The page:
Smyth, Gildersleeve, and their colleagues on the bench shaped the fates of thousands of people each year. Their arbitrary mandate was legitimized by laws that placed suspected criminals at an enormous disadvantage. Defendants in criminal court could do little to shield themselves from punishment, even if they had not in fact committed a crime. Warrants of arrest could be issued on the suspicion that certain individuals might be prone to illegal activity, and these warrants “need not contain a formal adjudication that there is reason to fear the commission of the offense threatened”. The defendant would have no idea why they were being detained until they were brought to court. Once before the judge, “it [was] not open to the defendant to contradict the facts stated” – in other words, people accused of criminal intent were not allowed to defend themselves against the complainant’s accusations . This was justified because the complainants had acted on their own “apprehensions” that the law might be broken, and such intimate fears were almost impossible to disprove.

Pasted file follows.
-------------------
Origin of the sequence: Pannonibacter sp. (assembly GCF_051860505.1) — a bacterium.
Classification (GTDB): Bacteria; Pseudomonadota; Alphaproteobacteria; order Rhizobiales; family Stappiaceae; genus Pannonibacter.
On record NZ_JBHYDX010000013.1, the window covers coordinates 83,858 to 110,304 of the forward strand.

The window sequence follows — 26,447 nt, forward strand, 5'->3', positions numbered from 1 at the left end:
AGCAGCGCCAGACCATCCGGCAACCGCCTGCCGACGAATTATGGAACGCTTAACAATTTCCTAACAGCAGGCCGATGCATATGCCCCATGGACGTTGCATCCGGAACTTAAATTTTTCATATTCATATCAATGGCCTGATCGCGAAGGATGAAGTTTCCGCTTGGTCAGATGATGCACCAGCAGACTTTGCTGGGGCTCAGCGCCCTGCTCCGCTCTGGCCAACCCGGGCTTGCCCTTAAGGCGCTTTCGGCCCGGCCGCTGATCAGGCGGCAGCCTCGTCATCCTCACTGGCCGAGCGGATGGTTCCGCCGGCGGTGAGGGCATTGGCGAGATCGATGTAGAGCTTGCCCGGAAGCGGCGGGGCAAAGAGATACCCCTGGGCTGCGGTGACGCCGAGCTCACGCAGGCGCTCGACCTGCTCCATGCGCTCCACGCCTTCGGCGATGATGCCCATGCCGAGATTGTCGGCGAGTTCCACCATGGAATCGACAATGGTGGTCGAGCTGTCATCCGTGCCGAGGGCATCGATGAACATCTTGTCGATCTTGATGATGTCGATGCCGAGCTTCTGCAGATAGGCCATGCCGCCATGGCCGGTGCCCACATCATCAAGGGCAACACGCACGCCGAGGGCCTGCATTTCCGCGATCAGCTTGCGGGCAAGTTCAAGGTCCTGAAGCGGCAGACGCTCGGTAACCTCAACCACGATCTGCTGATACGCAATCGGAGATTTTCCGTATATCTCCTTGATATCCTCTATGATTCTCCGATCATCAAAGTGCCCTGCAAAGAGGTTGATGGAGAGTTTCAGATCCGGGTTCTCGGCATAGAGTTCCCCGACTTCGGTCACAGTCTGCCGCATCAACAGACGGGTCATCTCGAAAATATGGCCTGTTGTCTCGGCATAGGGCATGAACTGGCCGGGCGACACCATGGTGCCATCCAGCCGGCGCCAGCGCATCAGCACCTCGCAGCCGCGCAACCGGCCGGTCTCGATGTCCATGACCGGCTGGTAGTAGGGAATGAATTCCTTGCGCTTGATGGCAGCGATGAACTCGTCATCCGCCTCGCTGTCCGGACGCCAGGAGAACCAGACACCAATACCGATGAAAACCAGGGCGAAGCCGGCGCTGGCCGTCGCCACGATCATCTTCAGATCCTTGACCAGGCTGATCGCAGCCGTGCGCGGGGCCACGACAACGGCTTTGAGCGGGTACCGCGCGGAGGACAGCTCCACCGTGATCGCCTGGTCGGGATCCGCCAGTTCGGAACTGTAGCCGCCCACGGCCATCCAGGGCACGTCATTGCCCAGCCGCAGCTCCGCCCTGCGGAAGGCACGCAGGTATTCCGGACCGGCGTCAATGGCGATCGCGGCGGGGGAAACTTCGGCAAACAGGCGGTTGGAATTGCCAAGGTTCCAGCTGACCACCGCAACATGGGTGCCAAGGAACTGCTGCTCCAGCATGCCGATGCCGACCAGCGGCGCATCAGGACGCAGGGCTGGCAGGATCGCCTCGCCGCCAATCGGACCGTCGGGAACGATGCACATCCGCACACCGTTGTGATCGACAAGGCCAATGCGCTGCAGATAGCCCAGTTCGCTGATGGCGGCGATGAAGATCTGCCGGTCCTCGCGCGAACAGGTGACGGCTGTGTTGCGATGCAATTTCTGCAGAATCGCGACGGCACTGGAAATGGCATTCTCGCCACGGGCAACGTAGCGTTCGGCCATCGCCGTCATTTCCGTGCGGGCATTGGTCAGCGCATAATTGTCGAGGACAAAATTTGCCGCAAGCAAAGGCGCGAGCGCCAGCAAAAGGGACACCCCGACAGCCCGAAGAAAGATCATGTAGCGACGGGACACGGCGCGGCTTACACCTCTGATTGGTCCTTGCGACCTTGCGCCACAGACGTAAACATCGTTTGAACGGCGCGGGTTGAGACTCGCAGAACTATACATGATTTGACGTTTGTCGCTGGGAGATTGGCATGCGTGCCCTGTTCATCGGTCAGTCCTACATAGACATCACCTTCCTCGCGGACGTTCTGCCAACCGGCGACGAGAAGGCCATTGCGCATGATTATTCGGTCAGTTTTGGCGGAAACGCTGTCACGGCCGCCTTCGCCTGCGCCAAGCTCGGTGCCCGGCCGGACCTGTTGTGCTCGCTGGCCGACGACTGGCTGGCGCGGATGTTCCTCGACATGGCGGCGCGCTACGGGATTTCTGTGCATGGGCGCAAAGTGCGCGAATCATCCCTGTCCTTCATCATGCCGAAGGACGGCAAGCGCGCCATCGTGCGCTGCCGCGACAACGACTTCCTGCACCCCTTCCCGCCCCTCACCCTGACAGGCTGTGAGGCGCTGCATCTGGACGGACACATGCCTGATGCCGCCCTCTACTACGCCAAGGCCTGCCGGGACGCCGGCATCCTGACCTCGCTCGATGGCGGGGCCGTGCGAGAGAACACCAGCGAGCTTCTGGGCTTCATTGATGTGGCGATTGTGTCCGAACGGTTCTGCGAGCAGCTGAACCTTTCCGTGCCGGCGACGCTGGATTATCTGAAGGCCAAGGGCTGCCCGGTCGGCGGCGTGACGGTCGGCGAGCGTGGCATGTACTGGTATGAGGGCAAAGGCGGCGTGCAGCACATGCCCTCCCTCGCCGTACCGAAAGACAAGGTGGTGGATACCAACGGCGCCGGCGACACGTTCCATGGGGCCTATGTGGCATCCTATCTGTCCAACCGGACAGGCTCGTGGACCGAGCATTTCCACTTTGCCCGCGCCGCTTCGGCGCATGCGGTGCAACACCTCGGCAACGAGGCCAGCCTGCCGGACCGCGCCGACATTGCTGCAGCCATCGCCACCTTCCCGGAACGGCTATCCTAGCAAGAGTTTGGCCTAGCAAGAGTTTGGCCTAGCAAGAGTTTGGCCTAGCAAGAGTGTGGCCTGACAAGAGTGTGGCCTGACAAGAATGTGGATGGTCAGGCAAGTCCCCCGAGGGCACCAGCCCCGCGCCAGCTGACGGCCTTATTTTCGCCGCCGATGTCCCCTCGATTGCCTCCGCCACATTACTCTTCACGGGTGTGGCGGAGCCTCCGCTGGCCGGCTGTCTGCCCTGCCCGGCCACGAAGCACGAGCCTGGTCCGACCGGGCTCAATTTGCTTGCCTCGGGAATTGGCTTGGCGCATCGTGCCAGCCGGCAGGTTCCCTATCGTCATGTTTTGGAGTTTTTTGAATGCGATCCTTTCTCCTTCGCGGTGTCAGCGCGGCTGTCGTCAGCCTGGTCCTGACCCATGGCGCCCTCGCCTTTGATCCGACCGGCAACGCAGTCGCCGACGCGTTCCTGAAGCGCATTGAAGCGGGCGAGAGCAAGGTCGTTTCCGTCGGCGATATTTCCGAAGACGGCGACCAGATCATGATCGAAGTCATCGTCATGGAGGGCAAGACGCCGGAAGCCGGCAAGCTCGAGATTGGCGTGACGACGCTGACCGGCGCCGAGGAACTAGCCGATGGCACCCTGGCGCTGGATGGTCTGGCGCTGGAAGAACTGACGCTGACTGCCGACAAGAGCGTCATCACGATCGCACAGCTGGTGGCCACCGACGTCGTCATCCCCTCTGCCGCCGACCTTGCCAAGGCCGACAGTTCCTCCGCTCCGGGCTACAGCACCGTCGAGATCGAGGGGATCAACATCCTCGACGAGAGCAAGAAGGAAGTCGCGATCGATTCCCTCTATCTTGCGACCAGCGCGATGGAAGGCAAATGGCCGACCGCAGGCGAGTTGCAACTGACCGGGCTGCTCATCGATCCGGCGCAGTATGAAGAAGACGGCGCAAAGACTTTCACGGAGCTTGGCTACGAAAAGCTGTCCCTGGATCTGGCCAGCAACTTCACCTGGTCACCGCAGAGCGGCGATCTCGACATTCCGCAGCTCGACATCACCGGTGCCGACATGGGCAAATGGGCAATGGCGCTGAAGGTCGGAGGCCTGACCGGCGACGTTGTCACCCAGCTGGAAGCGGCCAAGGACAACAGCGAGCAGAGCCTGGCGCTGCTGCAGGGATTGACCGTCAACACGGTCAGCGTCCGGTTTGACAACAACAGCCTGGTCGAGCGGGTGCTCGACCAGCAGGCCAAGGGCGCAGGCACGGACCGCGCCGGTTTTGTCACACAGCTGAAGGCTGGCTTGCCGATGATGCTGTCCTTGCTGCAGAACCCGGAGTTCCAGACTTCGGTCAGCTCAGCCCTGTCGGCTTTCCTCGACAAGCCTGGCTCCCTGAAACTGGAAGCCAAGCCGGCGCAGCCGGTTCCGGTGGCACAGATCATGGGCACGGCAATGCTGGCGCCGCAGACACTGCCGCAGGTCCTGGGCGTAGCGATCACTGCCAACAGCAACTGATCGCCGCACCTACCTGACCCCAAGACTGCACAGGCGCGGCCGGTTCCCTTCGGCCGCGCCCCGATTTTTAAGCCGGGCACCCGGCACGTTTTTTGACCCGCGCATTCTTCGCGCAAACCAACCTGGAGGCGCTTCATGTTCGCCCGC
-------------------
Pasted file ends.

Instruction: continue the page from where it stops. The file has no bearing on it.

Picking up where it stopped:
In cases when a crime had actually been committed, justices still maintained a great deal of discretionary power. The 1870 Cincinnati Declaration, written by reform-minded penologists from across the nation, laid out several solutions meant to improve the overcrowded and inefficient prisons that plagued New York and other urban areas. The Cincinnati delegates proposed relying more heavily on indeterminate sentences, which would allow convicts to be released early for good behavior, and to use probationary sentences and fines as alternatives to fixed-sentence prison terms. A study of sentencing practices from 1865-1880 shows that judges largely ignored these new options . A sample of 128 cases from the year 1880 includes only five probationary sentences and ten indeterminate sentences (representing 3.9% and 7.8% of total punishments, respectively). The only crimes punished by fines were perjury and lottery, felonies which one judge declared could only have been committed by “adroit” American criminals . Robbery, larceny, and assault, the crimes he attributed to foreigners, made up the majority of the case sample. If anything, New York judges saw the Cincinnati Declaration as an affirmation of their right to mete out punishment according to their own interpretation of the law.